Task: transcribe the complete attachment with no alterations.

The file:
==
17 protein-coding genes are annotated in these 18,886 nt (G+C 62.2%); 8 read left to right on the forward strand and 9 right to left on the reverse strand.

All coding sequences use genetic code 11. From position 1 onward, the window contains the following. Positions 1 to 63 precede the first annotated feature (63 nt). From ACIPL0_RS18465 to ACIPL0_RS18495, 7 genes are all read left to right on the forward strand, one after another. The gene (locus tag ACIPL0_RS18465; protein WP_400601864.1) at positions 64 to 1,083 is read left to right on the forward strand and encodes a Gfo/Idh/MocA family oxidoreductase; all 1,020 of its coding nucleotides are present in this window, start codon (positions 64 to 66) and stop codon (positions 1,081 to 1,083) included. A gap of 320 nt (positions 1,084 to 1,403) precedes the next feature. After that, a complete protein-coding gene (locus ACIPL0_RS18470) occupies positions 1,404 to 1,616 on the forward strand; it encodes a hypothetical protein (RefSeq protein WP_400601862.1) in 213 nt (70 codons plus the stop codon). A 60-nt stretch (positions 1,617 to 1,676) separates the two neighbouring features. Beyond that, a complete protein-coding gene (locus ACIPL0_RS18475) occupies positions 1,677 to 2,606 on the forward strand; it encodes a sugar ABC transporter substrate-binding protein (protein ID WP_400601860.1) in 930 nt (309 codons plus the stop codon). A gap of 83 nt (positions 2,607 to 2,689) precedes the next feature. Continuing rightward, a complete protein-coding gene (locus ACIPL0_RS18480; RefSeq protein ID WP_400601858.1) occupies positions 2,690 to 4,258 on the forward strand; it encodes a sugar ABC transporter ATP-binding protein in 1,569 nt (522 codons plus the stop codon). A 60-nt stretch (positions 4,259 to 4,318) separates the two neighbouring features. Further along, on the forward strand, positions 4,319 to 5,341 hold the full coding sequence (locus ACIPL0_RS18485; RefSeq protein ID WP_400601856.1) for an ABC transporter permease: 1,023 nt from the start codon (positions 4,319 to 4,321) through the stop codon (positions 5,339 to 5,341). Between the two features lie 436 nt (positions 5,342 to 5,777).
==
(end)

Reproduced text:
17 protein-coding genes are annotated in these 18,886 nt (G+C 62.2%); 8 read left to right on the forward strand and 9 right to left on the reverse strand.

All coding sequences use genetic code 11. From position 1 onward, the window contains the following. Positions 1 to 63 precede the first annotated feature (63 nt). From ACIPL0_RS18465 to ACIPL0_RS18495, 7 genes are all read left to right on the forward strand, one after another. The gene (locus tag ACIPL0_RS18465; protein WP_400601864.1) at positions 64 to 1,083 is read left to right on the forward strand and encodes a Gfo/Idh/MocA family oxidoreductase; all 1,020 of its coding nucleotides are present in this window, start codon (positions 64 to 66) and stop codon (positions 1,081 to 1,083) included. A gap of 320 nt (positions 1,084 to 1,403) precedes the next feature. After that, a complete protein-coding gene (locus ACIPL0_RS18470) occupies positions 1,404 to 1,616 on the forward strand; it encodes a hypothetical protein (RefSeq protein WP_400601862.1) in 213 nt (70 codons plus the stop codon). A 60-nt stretch (positions 1,617 to 1,676) separates the two neighbouring features. Beyond that, a complete protein-coding gene (locus ACIPL0_RS18475) occupies positions 1,677 to 2,606 on the forward strand; it encodes a sugar ABC transporter substrate-binding protein (protein ID WP_400601860.1) in 930 nt (309 codons plus the stop codon). A gap of 83 nt (positions 2,607 to 2,689) precedes the next feature. Continuing rightward, a complete protein-coding gene (locus ACIPL0_RS18480; RefSeq protein ID WP_400601858.1) occupies positions 2,690 to 4,258 on the forward strand; it encodes a sugar ABC transporter ATP-binding protein in 1,569 nt (522 codons plus the stop codon). A 60-nt stretch (positions 4,259 to 4,318) separates the two neighbouring features. Further along, on the forward strand, positions 4,319 to 5,341 hold the full coding sequence (locus ACIPL0_RS18485; RefSeq protein ID WP_400601856.1) for an ABC transporter permease: 1,023 nt from the start codon (positions 4,319 to 4,321) through the stop codon (positions 5,339 to 5,341). Between the two features lie 436 nt (positions 5,342 to 5,777).